Let’s take a closer look at each of these macronutrients and what they do for the body.


Carbohydrates: Carbohydrates act as a significant energy source for the body, and are broken down into glucose once ingested. The glucose is then used for energy, and any glucose that is not used is stored in both the liver and the muscles. (1) Carbohydrates include sugars, fiber, as well as food groups like fruits, vegetables, and legumes.

If you are not following a ketogenic diet, and are just looking for a dietary plan that focuses on balancing your macronutrient intake, the Institute of Medicine recommends consuming 45-65% of your calories from carbohydrates each day. (2) However, keep in mind that it’s essential to avoid refined carbs like sugar and processed foods, and to choose complex carbohydrate food sources to help support overall health.

Some great options include:

  • Non-starchy vegetables: Cauliflower, broccoli, dark leafy greens
  • Rolled oats
  • Quinoa
  • Fiber-rich fruits: Apples, berries, bananas
  • Legumes

Fat: Fat plays such an important role in brain health, hormone balance, and energy balance. We also need fats to absorb fat-soluble vitamins like vitamins A, D, E, and K. (3) Another thing to keep in mind when it comes to dietary fat is that we need to obtain essential fatty acids from food since the body is not able to synthesize these types of fats on its own. Things like wild-caught salmon, walnuts, and chia seeds happen to be excellent sources of omega-3 fatty acids.

For a non-ketogenic diet, a balanced diet generally contains about 20-35% of calories from healthy fat sources. If you are following a keto diet, you will need about 70% of your calories from fat to sustain your energy levels.

Some healthy fat options include:

  • Avocados
  • Nuts & seeds
  • Olive oil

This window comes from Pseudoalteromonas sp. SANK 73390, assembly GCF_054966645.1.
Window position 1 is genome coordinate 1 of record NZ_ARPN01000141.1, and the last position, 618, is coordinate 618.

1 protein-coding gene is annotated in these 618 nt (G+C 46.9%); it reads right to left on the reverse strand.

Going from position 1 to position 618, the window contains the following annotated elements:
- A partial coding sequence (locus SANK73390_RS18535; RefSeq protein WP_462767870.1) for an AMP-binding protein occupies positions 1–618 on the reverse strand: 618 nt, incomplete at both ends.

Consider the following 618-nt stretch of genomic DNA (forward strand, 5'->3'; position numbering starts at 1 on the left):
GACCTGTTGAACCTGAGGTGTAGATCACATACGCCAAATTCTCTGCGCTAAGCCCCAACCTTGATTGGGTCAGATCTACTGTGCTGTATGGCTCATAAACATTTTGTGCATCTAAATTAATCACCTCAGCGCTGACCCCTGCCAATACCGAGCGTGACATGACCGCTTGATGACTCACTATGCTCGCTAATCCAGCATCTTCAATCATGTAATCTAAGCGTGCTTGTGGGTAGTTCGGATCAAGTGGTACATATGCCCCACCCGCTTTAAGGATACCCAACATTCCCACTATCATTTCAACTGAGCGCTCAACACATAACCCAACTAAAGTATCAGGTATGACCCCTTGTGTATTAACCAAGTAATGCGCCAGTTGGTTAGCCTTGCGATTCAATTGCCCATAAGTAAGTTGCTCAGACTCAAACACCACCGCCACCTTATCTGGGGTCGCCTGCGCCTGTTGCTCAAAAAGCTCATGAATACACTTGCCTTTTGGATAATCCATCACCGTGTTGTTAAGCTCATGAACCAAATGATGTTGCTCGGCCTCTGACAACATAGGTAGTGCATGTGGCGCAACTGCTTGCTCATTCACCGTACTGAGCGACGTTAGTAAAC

• Coconut oil
  • Fatty wild-caught fish
  • Grass-fed beef
  • Eggs

Protein: Protein plays an important role in muscle and tissue repair and maintenance, and is also needed for hormone and enzyme function in the body. Generally speaking, a well-balanced diet is comprised of about 10-35% protein. (4)

Here are some great sources of protein:

  • Eggs
  • Lean meat & poultry
  • Wild-caught fish
  • Lentils
  • Quinoa
  • Tempeh

How are Macros Measured?

Macros are measured in grams, with each macro providing a different number of calories per gram.

Carbs: Carbohydrates will provide four calories per gram.

Protein: Protein also provides four calories per gram.

Fat: Fat provides nine calories per gram making it more energy-dense.


Why Macros Play an Important Role in Weight Loss

When it comes to losing weight, there’s so much focus on counting calories. However, it is just as important to pay attention to your macronutrients as well since macronutrients are really what makes up those calories, and not all calories are created equal. For example, 200 calories from a candy bar vs. 200 calories from dark leafy greens drizzled with coconut oil may provide you with the same number of calories, but will be used very differently in the body. This is where the importance of macronutrients comes in.

The candy bar is primarily made from refined carbs which is going to spike your blood sugar causing a sudden spike and then crash. The steamed vegetables with coconut oil will provide your body with complex carbohydrates, fiber, and healthy fat to help stabilize blood sugar, keep you full, and provide your body with essential vitamins and minerals. As you can see, the two are very different in how they act in your body. One will provide an excellent fuel source, while the other can be damaging to overall health and can stall weight loss efforts.